But vehicle-to-grid (V2G) electrification flips that around: If components and communication systems between car and grid evolve as planned, owners of electric vehicles will be able to generate income to offset the premium they pay for their cars by selling power back to utility companies at times of peak usage.
In April, the nonprofit Institute of Electrical and Electronics Engineers and the Society of Automotive Engineers signed a memorandum of understanding calling for the two organizations to agree on future national standards for vehicle-to-grid electrification.
NextEnergy has agreed to help develop those national standards. This spring, NextEnergy will begin testing components and electric cars in a building adjacent to its Detroit headquarters that houses what is called a microgrid that is already hooked up to DTE Energy.
"This could be a way to have a market subsidy," said Gary Gauthier, NextEnergy’s director of business development. "This isn’t near term. We need to get the OEMs involved. Realistically, it’ll be three to five years before we even have small-scale operations up and running.
According to a report in November by Pike Research, 100,000 electric vehicles could be feeding power back into the national grid by 2017.
Prognostications by industry observers and technology publications vary from "this will prove to be much ado about nothing," to it will be a revolution in power generation in coming decades that will help free us from dependence on oil.
A 2010 report by the IEEE called vehicle-to-grid technology "the most promising opportunity in electrical vehicle adoption" but that "due to certain technical and economical issues, it is still less likely to become a reality in the short term."
The report also referred to a study that estimated a potential return to electric vehicle owners on the California power grid of between $3,038 and $5,038 per year.
Meanwhile, Willett Kempton, director of the Center for Carbon-free Power Integration at the University of Delaware, serves as a proof of concept. He set up his electric Scion to feed power back to the grid in 2009 and claims earnings of about $300 a month since then.
Marc Spitzer, a member of the Federal Energy Regulatory Commission, which regulates interstate transmission of electricity, told a conference in Boston that "vehicle-to-grid is, I believe, the salvation of the automotive industry in the United States."
Both Gauthier and Ron Gardhouse, NextEnergy’s CEO and president, say Spitzer wildly overstates the case in terms of the auto industry, but nonetheless there is a huge economic potential.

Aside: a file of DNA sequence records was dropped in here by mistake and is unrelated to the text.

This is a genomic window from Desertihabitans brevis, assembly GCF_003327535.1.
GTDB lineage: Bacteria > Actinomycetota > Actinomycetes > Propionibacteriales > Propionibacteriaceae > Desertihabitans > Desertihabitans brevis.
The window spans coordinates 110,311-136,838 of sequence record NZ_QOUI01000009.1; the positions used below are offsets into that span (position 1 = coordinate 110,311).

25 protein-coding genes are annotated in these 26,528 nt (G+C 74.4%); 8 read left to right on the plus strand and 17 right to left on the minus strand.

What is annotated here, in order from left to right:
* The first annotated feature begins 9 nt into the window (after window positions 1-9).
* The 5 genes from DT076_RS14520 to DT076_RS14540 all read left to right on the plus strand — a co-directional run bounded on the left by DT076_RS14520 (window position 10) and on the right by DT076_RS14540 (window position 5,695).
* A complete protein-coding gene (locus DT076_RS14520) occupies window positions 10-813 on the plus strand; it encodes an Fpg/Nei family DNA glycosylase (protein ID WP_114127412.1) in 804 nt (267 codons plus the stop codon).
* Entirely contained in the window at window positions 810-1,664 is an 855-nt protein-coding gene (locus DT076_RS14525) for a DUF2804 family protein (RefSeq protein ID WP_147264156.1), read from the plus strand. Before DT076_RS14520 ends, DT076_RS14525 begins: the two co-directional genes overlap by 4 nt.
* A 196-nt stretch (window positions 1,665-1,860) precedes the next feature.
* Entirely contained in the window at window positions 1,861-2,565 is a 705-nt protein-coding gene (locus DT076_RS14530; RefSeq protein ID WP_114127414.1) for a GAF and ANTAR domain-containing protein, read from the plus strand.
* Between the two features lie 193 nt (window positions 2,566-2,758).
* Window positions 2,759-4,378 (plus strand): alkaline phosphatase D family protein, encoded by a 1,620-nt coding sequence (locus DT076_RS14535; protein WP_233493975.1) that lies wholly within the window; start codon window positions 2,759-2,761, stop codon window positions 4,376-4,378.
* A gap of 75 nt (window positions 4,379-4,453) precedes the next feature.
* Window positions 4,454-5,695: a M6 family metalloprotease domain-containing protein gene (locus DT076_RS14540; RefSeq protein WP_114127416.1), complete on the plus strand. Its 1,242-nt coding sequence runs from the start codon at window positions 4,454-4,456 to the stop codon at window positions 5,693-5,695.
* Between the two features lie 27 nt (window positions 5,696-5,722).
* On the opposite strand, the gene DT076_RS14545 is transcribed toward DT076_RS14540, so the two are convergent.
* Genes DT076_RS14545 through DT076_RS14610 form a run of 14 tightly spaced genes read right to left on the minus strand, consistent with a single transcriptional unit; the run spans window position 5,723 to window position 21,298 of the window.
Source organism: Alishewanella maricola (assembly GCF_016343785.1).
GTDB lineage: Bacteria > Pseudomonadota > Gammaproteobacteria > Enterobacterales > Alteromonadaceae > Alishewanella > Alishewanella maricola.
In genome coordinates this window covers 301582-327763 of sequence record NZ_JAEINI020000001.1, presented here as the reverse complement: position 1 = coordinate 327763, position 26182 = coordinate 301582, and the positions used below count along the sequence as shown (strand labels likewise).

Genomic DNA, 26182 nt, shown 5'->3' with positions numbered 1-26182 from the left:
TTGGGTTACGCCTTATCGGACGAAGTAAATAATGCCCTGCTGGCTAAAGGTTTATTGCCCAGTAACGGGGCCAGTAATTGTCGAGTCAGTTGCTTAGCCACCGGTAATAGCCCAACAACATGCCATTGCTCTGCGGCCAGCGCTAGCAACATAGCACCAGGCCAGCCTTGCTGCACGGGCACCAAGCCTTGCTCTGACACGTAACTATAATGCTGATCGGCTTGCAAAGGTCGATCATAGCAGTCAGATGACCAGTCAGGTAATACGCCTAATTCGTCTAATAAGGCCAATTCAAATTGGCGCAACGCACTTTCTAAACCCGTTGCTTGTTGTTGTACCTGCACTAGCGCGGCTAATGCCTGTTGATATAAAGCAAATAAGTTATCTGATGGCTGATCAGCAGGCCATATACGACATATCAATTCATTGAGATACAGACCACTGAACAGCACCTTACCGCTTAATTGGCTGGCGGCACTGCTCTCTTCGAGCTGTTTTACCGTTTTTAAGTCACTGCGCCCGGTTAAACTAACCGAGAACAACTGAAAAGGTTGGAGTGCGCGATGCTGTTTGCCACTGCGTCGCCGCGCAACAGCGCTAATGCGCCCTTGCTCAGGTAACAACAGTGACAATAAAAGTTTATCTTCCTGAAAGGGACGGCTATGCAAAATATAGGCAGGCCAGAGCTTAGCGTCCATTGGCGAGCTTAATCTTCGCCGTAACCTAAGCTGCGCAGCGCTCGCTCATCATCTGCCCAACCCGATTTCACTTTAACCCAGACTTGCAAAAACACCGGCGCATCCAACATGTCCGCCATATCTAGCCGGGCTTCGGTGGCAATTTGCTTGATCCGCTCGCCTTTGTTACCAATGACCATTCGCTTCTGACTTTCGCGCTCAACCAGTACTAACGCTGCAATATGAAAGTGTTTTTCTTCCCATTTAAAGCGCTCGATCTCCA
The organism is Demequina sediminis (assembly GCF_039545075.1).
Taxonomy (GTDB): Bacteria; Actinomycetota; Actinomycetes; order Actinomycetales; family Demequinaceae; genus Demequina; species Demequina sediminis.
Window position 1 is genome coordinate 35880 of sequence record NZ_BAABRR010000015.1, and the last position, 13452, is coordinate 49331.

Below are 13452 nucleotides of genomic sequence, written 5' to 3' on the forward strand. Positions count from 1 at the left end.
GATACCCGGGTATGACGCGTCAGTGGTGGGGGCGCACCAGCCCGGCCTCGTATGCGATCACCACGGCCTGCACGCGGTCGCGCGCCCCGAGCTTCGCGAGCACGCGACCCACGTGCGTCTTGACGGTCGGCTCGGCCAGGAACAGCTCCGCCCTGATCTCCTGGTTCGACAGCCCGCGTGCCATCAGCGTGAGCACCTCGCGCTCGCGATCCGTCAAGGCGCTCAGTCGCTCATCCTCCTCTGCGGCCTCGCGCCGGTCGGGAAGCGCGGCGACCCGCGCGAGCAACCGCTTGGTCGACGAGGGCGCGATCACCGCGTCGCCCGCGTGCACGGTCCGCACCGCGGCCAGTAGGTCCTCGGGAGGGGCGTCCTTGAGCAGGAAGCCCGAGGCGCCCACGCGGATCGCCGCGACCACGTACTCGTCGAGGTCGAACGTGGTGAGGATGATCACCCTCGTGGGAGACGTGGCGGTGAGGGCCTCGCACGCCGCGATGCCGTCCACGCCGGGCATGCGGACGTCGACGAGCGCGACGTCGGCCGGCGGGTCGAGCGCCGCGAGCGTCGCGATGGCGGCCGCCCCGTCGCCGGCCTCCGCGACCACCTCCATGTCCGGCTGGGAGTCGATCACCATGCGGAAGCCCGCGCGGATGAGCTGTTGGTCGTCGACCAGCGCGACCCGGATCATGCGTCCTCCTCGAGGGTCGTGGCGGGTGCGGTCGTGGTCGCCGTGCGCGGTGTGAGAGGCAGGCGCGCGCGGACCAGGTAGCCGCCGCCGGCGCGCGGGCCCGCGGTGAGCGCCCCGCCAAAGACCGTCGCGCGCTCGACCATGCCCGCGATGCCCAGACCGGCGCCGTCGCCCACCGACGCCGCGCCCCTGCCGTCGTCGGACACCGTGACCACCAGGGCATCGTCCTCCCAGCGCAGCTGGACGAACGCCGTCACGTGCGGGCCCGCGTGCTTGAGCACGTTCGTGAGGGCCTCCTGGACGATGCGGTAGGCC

"If this is going to happen, Detroit should own it," said Gardhouse, who said the long-range plan for NextEnergy is to help Michigan companies become suppliers of components and equipment needed to make vehicle- to-grid electrification commonplace.
"We need to work with the utilities and the auto companies to prove that there’s a business case to be made," said Gauthier. "Does this work. Can there be a business there? Can you get enough money flowing for it to make sense?"
Gauthier said one of the Detroit 3 he doesn’t have permission to name has agreed to provide vehicles, and others may, as well. He said he has had talks with DTE and expects a formal partnership with it, also.
He said the project will be funded in part by the Michigan Economic Development Corp. and in part by grants the nonprofit will be seeking from the U.S. Department of Energy and the Department of Defense.
Gardhouse said that with enough funding the project could expand to fill all six bays in the microgrid building.
The cost of the two-bay phase one will approach $2 million, he said.
He said NextEnergy will also work on inductive charging, a system where cars don’t need to plug in but are charged wirelessly just by parking over a floor fitted with the proper equipment.
"Plugging in is eventually going to be old fashioned," said Gauthier.
If vehicle-to-grid electrification becomes a reality, a likely model is for a company known as an aggregator to work on behalf of utility companies to line up owners of electric vehicles. It will also require substantially more penetration by EVs into the new-car market, said Gauthier.
Meanwhile, NextEnergy has ordered a $500,000 piece of equipment known as a dual bi-directional charging model to serve as the guts of the two-bay station the nonprofit hopes to have on line by the end of May. He said the bays will test different types of charging systems, new batteries as they evolve and systems operating at different voltages and frequencies.
The car-to-grid model becomes more realistic as the cost of solar panels continues to fall. A dramatic price drop in the past year has led to a shakeout in the industry, but higher sales volumes for those companies left standing.
As more electric cars get recharged from renewable sources such as solar energy, the return to their owners when they sell electricity back to the grid will be higher than if they are just selling back electricity to the power company that they bought earlier at slightly lower rates.
Tom Henderson, www.crainsdetroit.com